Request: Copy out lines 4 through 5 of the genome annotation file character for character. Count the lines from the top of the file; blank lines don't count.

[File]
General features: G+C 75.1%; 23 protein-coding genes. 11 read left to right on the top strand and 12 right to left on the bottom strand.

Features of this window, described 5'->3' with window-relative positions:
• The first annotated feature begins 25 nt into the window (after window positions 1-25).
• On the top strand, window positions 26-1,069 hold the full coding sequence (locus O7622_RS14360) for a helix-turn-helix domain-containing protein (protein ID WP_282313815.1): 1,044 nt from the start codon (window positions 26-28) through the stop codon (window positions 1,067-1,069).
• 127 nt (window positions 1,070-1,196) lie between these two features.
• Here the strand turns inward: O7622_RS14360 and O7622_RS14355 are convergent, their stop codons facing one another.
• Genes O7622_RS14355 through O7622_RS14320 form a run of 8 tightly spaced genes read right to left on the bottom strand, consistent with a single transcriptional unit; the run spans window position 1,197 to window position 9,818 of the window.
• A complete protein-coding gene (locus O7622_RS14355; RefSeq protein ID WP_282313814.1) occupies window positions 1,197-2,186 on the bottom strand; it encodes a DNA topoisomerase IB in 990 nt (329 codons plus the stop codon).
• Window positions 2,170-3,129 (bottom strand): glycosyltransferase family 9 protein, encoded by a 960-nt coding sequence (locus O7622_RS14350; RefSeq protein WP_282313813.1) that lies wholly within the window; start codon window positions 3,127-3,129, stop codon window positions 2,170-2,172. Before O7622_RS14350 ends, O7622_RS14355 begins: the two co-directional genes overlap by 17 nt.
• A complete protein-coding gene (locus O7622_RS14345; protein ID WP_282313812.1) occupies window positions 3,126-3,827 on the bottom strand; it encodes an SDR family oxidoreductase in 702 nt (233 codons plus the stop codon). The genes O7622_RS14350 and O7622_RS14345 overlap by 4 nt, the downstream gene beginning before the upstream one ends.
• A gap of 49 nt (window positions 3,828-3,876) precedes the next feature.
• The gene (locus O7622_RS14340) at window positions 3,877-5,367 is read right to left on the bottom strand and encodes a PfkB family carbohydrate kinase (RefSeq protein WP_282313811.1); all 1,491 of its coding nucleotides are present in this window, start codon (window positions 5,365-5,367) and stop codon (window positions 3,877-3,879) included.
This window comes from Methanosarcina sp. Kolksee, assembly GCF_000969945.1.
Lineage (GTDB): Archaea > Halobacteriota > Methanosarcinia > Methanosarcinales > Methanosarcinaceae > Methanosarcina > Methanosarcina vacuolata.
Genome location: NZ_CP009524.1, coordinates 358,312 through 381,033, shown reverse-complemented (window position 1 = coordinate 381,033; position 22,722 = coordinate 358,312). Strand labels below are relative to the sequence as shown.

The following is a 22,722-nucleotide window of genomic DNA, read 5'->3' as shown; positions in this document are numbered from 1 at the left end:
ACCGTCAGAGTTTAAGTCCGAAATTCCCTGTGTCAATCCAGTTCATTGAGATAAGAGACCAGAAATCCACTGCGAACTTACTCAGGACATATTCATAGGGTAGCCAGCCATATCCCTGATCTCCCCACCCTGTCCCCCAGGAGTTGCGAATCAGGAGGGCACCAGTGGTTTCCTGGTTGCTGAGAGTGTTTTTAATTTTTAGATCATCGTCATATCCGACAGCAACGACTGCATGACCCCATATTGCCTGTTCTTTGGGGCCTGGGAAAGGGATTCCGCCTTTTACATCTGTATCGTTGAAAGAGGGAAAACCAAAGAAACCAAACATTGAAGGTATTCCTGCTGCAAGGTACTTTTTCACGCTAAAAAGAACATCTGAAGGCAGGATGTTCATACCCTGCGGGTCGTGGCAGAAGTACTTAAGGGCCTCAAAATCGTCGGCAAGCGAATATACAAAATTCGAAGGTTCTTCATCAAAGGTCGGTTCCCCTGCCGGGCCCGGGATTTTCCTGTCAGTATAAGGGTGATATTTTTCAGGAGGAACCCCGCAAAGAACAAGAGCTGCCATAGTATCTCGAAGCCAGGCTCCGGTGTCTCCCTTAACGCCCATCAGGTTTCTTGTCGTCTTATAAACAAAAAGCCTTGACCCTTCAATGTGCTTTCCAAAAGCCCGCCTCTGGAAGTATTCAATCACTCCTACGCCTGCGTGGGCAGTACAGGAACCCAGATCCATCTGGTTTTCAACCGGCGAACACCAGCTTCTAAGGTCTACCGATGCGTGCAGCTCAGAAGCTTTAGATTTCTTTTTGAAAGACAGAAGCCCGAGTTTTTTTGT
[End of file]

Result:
• On the top strand, window positions 26-1,069 hold the full coding sequence (locus O7622_RS14360) for a helix-turn-helix domain-containing protein (protein ID WP_282313815.1): 1,044 nt from the start codon (window positions 26-28) through the stop codon (window positions 1,067-1,069).
• 127 nt (window positions 1,070-1,196) lie between these two features.